N Korea proposes talks with S Korea
06 June 2013, 14:37
Seoul - North Korea on Thursday proposed talks with South Korea on a wide-range of issues from reopening a shuttered joint industrial complex to resuming cross-border family reunions.
The surprise offer, carried in a statement from the Committee for the Peaceful Reunification of Korea (CPRK), followed months of military tensions triggered by the North's nuclear test in February.
The CPRK, the state body responsible for relations with the South, did not specify at what level the talks should take place, but said the venue and date "can be set to the convenience of the South side".
Initial subjects for discussion would be the future of the Kaesong joint industrial zone, which was closed at the height of the recent tensions, and the possible resumption of cross-border tours to the North's Mount Kumgang resort, the CPRK said.
"Such humanitarian issues as the reunion of separated families and their relatives can be discussed at the talks, if necessary," said the statement carried on the official Korean Central News Agency.
If the South responds positively to the proposal, the CPRK said the North would consider rolling back measures it took when relations went into a tailspin, including restoring a cross-border official hotline.
Nuclear weapons programme
"If the South Korean authorities truly stand for building confidence and improving the north-south relations, they should not miss this opportunity," it added.
There was no immediate response from South Korea which has already offered working-level talks to discuss the retrieval of raw materials and finished goods left behind by South Korean factory managers when they left Kaesong.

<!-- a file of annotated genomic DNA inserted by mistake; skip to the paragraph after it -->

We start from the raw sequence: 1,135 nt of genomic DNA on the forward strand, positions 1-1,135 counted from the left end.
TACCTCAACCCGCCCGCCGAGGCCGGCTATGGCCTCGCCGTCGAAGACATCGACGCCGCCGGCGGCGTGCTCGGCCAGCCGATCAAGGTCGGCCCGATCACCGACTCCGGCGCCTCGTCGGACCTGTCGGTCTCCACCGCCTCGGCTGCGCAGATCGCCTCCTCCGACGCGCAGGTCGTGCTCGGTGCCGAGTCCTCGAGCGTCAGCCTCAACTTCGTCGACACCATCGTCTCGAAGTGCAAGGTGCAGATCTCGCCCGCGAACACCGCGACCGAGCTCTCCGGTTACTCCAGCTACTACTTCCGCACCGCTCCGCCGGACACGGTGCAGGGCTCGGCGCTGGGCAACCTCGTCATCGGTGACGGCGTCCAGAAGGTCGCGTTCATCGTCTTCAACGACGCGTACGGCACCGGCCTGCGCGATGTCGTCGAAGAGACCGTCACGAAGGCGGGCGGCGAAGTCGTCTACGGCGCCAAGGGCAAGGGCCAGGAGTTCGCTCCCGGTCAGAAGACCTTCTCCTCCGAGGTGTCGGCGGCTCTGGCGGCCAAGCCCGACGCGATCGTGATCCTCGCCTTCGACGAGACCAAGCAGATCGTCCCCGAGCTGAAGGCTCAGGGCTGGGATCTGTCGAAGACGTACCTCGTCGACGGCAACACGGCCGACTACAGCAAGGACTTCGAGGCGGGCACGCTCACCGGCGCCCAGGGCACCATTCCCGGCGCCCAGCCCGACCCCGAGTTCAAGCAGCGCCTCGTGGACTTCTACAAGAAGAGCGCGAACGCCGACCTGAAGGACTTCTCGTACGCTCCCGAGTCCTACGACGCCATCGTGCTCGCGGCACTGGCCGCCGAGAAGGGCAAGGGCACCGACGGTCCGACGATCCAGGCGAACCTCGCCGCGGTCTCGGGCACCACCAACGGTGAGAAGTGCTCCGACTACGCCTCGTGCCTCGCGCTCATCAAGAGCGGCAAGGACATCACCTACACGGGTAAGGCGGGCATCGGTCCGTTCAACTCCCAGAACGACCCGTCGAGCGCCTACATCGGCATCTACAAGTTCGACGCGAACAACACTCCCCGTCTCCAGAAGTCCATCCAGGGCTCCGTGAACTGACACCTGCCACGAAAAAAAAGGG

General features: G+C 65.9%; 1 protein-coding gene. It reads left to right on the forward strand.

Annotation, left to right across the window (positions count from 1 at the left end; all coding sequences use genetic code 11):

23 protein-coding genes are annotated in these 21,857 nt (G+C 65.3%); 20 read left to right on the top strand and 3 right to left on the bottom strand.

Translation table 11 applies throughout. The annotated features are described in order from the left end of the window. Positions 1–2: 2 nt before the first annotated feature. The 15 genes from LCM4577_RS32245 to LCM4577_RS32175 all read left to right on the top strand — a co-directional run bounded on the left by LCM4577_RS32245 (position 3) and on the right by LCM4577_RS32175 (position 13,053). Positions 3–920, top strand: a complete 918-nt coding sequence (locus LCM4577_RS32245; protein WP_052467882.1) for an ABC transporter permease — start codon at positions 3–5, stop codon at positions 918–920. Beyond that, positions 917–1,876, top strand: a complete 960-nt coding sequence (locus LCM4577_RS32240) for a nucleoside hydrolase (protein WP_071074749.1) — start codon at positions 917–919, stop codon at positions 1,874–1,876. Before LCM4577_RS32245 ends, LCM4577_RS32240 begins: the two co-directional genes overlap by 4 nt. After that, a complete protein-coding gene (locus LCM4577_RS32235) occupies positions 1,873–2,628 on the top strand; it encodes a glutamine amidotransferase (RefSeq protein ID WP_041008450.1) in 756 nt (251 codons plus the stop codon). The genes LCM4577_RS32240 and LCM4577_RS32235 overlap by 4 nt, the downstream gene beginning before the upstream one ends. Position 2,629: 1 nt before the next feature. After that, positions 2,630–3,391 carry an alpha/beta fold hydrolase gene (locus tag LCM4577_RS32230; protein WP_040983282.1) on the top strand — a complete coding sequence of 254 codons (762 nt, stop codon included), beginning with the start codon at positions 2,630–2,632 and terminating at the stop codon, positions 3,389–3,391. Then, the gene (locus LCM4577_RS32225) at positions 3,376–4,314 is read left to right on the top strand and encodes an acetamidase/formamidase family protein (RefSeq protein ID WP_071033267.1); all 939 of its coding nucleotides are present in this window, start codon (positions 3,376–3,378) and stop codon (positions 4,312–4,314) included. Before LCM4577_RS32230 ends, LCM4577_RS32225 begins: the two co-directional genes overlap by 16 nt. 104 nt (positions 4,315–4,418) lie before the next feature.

Seoul is likely to be wary of agreeing to a wide-ranging agenda.
While President Park Geun-Hye has spoken of the need for dialogue on issues like Kaesong, she has made it clear that substantive bilateral talks would be dependent on the North showing a commitment to abandoning its nuclear weapons programme.
Pyongyang, meanwhile, has repeatedly insisted that its nuclear deterrent is not up for negotiation.
The North's dialogue proposal followed Chinese state media reports that North Korean leader Kim Jong-Un had suggested - in a letter last month to Chinese President Xi Jinping - that he would be prepared to resume six-party denuclearisation talks.
'Not an easy issue'
"I think this is an attempt by the North to seize the initiative, but it's premature to say whether the offer is likely to lead to a sincere dialogue with the South," said Yang Moo-Jin, a professor at the University of North Korean Studies in Seoul.
"Resuming tours to the Kumgang resort, for example, is not an easy issue," Yang said.
The resort, developed by the South's Hyundai Asan company, opened in 1998 as a symbol of reconciliation between the two Koreas. It once earned the impoverished North tens of millions of dollars a year.
But Seoul suspended tours by its citizens after a North Korean soldier shot dead a South Korean housewife in July 2008. In response the North scrapped a deal with Hyundai Asan and seized its properties there.
The Kaesong industrial complex, established inside North Korea in 2004, was the most high-profile casualty of the tensions that followed the North's nuclear test in February.
Born out of the "Sunshine Policy" of inter-Korean conciliation initiated in the late 1990s by South Korean president Kim Dae-Jung, Kaesong was a crucial hard currency source for the impoverished North, through taxes and revenues, and its cut of worker wages.
Operations at the complex ground to a halt after the North pulled all its 53 000 workers out in early April. The South withdrew its managers and officials soon afterwards.